A mixture of five endocrine-disrupting chemicals modulates concentrations of bisphenol A and estradiol in mice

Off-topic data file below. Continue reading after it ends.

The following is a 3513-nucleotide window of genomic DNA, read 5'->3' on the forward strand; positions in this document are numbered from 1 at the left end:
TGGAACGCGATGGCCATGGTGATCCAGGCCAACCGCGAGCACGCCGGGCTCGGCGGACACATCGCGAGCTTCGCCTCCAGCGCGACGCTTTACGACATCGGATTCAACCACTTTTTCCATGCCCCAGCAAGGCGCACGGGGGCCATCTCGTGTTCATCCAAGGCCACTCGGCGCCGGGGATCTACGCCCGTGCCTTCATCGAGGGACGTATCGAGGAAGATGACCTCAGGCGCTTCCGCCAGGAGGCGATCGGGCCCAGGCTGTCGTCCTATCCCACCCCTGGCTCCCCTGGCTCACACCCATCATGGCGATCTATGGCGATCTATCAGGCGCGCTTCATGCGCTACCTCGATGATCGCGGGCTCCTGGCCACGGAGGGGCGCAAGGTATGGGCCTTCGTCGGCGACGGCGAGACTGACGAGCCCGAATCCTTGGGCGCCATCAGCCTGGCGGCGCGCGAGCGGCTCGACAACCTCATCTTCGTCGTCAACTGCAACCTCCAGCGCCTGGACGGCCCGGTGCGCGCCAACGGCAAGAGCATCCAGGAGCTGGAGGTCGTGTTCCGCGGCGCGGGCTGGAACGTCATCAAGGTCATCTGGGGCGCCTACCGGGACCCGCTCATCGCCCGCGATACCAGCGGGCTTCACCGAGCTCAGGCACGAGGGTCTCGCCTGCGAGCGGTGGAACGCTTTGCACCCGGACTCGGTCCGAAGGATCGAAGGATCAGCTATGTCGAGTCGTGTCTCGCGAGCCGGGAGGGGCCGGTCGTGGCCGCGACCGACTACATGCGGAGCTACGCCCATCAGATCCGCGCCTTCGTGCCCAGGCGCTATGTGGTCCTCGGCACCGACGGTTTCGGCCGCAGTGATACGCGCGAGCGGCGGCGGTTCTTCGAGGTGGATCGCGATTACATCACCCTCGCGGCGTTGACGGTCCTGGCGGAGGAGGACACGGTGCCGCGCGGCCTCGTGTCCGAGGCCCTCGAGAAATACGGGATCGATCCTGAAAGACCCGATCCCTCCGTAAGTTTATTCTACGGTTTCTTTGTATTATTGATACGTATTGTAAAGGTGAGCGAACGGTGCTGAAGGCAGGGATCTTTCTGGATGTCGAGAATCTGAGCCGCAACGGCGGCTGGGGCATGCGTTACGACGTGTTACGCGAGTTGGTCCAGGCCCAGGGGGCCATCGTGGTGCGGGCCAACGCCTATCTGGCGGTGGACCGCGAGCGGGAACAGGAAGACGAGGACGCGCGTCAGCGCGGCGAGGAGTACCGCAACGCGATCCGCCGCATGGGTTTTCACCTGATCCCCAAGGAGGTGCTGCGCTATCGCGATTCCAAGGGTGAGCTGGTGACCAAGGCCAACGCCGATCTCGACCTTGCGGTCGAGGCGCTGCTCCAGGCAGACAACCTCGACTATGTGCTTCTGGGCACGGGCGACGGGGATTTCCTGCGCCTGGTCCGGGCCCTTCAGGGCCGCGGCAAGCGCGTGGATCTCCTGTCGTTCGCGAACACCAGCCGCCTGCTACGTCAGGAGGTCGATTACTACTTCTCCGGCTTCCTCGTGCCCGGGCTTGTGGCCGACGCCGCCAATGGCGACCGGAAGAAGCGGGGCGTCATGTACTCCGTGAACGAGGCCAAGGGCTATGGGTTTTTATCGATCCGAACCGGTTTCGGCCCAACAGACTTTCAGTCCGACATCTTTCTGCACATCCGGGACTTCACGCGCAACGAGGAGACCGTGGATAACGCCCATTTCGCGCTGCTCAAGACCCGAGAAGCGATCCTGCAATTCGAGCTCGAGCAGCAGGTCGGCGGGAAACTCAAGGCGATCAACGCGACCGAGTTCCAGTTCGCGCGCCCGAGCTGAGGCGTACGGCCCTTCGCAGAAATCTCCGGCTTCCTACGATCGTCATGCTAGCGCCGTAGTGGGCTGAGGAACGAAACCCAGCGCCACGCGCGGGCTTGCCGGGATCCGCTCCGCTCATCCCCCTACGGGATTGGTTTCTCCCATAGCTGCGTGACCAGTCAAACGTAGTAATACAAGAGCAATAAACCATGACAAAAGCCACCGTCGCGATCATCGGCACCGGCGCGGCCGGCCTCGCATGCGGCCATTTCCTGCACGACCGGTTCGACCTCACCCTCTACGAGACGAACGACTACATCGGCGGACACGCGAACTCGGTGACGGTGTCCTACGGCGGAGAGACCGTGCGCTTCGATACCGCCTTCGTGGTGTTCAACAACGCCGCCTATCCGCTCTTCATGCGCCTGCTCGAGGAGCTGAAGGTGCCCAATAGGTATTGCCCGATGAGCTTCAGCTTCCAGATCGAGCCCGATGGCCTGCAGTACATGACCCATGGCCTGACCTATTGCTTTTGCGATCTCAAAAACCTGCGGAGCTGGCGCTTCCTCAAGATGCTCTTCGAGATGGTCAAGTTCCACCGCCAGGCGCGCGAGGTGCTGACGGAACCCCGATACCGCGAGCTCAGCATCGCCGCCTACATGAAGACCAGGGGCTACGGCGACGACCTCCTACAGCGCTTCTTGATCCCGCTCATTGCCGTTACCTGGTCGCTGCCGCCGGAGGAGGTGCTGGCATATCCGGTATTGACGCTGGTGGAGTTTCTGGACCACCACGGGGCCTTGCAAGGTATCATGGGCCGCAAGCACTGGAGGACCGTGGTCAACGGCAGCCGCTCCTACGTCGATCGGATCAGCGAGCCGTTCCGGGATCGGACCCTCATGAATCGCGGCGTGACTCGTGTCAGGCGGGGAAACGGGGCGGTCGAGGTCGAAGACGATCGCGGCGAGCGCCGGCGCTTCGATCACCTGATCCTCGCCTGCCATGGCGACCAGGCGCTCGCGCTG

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Most people in developed countries are exposed to multiple endocrine-disrupting synthetic chemicals. We previously showed that a single dose of triclosan, tetrabromobisphenol A (TBBPA), butyl paraben, propyl paraben, or di(2-ethylhexyl) phthalate elevated concentrations of bisphenol A (BPA) in mice. Here we investigated whether concurrent exposure to lower doses of these five chemicals could modulate concentrations of bisphenol A (BPA) or the natural estrogen, 17β-estradiol (E2). CF1 mice were injected subcutaneously with 0.1 or 0.5 mg of one chemical, or a 0.5 mg mixture containing 0.1 mg of each of all five chemicals, then given dietary 50 μg kg-114C-BPA. The mixture elevated 14C-BPA concentrations in the lungs, muscle, uterus, ovaries, kidney, and blood serum of female mice. When administered alone, triclosan and TBBPA elevated 14C-BPA concentrations in the uterus, ovaries, and blood serum. In another experiment, CF1 mice were injected subcutaneously with the 0.5 mg mixture containing 0.1 mg of all five chemicals, then E2 was measured in urine 2-12 h later. The mixture elevated E2 at 8 h after injection in female mice. No treatments significantly altered concentrations of 14C-BPA or E2 in male mice. These data show that these endocrine-disrupting chemicals interact in vivo, magnifying one another's effects, consistent with inhibition of enzymes that are critical for estrogen metabolism. These findings highlight the importance of considering exposure to multiple chemicals when assessing health outcomes and determining regulatory exposure limits.